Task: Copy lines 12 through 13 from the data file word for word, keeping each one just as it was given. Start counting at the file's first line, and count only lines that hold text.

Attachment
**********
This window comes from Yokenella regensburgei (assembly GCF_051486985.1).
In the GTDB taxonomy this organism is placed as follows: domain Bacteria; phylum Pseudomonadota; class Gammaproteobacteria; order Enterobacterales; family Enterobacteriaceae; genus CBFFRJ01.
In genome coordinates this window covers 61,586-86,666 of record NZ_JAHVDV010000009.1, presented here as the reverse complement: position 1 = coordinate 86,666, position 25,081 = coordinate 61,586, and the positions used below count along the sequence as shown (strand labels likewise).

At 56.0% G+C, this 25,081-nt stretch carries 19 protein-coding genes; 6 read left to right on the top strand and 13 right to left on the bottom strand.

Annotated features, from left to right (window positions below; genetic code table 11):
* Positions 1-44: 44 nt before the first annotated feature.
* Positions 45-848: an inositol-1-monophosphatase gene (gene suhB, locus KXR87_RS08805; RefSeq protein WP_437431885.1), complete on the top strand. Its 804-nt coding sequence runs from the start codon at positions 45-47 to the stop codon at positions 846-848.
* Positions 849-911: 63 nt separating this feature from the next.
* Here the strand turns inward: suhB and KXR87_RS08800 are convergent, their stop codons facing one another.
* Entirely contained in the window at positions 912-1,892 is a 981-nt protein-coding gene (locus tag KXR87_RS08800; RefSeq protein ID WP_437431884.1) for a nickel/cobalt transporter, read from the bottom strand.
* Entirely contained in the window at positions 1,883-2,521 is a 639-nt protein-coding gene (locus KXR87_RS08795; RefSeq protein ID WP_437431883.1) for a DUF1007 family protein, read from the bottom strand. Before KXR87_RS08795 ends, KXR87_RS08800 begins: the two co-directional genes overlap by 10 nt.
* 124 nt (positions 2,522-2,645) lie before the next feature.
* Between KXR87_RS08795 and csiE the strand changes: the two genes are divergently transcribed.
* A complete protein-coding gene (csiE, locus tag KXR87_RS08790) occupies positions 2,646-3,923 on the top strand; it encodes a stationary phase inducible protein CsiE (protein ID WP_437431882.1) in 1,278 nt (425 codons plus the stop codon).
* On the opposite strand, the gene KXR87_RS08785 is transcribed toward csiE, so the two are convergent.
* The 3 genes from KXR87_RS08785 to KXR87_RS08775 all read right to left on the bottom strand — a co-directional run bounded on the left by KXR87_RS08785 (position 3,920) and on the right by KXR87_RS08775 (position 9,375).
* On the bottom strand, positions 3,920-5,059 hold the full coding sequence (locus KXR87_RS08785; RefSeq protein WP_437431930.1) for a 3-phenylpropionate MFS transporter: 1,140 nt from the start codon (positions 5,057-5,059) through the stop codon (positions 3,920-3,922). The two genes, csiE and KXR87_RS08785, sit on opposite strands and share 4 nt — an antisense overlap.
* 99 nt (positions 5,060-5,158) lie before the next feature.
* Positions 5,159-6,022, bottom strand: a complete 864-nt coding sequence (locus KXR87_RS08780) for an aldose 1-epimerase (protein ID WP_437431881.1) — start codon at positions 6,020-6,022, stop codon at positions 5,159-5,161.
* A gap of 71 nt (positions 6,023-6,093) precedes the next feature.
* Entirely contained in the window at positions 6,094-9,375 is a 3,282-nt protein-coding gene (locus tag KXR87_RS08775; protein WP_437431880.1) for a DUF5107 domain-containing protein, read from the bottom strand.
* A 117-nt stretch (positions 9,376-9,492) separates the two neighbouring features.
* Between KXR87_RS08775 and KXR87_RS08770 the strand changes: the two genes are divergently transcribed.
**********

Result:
* 124 nt (positions 2,522-2,645) lie before the next feature.
* Between KXR87_RS08795 and csiE the strand changes: the two genes are divergently transcribed.